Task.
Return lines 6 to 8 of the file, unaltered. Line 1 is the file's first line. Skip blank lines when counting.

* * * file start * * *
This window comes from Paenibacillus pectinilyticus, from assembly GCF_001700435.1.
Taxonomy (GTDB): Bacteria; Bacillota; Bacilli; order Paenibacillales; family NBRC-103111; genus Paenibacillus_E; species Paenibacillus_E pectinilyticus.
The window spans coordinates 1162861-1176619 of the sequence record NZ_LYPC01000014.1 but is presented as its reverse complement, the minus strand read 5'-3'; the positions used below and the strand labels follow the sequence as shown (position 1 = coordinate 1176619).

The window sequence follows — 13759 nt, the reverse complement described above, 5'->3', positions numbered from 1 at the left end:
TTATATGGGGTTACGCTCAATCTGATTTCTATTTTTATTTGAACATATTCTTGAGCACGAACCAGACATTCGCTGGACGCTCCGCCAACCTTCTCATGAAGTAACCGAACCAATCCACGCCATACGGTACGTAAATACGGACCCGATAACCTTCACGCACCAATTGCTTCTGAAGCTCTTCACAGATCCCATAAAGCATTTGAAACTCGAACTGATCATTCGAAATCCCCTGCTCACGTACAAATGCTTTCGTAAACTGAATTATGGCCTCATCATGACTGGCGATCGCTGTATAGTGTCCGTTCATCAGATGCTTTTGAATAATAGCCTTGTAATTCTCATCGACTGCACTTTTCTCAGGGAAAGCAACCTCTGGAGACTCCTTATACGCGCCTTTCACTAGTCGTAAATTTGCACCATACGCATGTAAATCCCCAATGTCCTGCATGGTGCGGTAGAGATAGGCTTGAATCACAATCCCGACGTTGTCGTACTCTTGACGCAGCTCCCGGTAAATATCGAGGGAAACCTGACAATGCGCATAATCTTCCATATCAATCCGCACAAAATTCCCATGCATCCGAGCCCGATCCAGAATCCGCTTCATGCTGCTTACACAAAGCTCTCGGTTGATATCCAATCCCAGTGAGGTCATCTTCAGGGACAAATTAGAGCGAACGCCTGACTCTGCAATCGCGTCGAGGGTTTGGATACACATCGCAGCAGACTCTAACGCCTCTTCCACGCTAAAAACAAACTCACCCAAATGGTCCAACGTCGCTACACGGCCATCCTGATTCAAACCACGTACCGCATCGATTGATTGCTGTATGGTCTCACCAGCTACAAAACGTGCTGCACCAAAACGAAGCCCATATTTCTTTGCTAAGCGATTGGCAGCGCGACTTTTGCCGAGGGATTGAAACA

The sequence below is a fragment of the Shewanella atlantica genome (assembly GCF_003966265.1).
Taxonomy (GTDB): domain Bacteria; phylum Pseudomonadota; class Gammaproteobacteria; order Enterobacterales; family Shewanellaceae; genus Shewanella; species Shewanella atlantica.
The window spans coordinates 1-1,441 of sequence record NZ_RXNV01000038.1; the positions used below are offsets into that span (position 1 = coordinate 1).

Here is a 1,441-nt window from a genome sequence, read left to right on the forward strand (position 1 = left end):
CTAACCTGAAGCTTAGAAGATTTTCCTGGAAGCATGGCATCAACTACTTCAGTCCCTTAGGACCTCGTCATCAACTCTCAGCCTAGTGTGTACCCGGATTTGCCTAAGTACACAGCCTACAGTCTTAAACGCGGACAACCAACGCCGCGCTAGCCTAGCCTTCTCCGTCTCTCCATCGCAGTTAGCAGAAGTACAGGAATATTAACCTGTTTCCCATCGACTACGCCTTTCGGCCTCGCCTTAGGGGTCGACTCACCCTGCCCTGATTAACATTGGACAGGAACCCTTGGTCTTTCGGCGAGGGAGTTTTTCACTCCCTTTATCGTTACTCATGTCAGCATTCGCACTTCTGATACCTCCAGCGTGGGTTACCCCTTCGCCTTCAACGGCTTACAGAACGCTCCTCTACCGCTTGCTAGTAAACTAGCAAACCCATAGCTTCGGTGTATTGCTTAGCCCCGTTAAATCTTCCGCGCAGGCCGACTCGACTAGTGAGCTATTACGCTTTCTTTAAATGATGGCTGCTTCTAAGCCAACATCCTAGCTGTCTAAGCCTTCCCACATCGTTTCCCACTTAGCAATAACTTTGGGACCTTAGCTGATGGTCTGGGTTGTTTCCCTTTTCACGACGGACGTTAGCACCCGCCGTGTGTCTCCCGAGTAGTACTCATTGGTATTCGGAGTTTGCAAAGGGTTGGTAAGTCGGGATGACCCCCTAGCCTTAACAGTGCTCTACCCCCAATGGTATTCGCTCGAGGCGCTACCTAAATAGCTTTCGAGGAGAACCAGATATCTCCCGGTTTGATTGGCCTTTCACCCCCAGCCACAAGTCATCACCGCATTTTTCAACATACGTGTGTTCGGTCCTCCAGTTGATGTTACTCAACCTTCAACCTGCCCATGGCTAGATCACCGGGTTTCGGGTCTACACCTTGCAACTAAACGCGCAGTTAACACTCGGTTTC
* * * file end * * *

The sequence below is a fragment of the Shewanella atlantica genome (assembly GCF_003966265.1).
Taxonomy (GTDB): domain Bacteria; phylum Pseudomonadota; class Gammaproteobacteria; order Enterobacterales; family Shewanellaceae; genus Shewanella; species Shewanella atlantica.
The window spans coordinates 1-1,441 of sequence record NZ_RXNV01000038.1; the positions used below are offsets into that span (position 1 = coordinate 1).